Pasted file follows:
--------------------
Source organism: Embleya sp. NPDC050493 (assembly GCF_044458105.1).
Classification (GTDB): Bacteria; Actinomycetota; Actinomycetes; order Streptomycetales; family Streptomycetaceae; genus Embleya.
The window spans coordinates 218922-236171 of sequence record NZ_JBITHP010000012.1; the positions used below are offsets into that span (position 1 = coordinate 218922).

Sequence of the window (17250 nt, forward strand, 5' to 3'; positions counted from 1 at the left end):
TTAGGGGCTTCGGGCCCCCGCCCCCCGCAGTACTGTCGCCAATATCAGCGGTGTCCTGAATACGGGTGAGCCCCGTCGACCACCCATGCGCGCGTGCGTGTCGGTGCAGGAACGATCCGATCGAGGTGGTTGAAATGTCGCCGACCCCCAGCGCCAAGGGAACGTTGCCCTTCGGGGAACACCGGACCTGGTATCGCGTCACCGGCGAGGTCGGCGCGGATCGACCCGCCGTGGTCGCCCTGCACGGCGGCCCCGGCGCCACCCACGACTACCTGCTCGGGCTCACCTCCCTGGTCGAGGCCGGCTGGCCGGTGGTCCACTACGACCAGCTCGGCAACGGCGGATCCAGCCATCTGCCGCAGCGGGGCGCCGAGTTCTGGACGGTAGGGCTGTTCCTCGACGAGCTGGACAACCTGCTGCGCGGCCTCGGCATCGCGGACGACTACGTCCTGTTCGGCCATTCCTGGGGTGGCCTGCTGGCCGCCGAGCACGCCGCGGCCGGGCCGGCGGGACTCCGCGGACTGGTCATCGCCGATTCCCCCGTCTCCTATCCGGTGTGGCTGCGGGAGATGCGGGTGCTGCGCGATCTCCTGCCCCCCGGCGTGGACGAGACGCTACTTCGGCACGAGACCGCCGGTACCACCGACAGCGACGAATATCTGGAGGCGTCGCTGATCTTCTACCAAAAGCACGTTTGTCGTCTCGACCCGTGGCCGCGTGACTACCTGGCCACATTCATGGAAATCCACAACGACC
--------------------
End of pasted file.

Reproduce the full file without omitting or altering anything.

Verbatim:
Source organism: Embleya sp. NPDC050493 (assembly GCF_044458105.1).
Classification (GTDB): Bacteria; Actinomycetota; Actinomycetes; order Streptomycetales; family Streptomycetaceae; genus Embleya.
The window spans coordinates 218922-236171 of sequence record NZ_JBITHP010000012.1; the positions used below are offsets into that span (position 1 = coordinate 218922).

Sequence of the window (17250 nt, forward strand, 5' to 3'; positions counted from 1 at the left end):
TTAGGGGCTTCGGGCCCCCGCCCCCCGCAGTACTGTCGCCAATATCAGCGGTGTCCTGAATACGGGTGAGCCCCGTCGACCACCCATGCGCGCGTGCGTGTCGGTGCAGGAACGATCCGATCGAGGTGGTTGAAATGTCGCCGACCCCCAGCGCCAAGGGAACGTTGCCCTTCGGGGAACACCGGACCTGGTATCGCGTCACCGGCGAGGTCGGCGCGGATCGACCCGCCGTGGTCGCCCTGCACGGCGGCCCCGGCGCCACCCACGACTACCTGCTCGGGCTCACCTCCCTGGTCGAGGCCGGCTGGCCGGTGGTCCACTACGACCAGCTCGGCAACGGCGGATCCAGCCATCTGCCGCAGCGGGGCGCCGAGTTCTGGACGGTAGGGCTGTTCCTCGACGAGCTGGACAACCTGCTGCGCGGCCTCGGCATCGCGGACGACTACGTCCTGTTCGGCCATTCCTGGGGTGGCCTGCTGGCCGCCGAGCACGCCGCGGCCGGGCCGGCGGGACTCCGCGGACTGGTCATCGCCGATTCCCCCGTCTCCTATCCGGTGTGGCTGCGGGAGATGCGGGTGCTGCGCGATCTCCTGCCCCCCGGCGTGGACGAGACGCTACTTCGGCACGAGACCGCCGGTACCACCGACAGCGACGAATATCTGGAGGCGTCGCTGATCTTCTACCAAAAGCACGTTTGTCGTCTCGACCCGTGGCCGCGTGACTACCTGGCCACATTCATGGAAATCCACAACGACC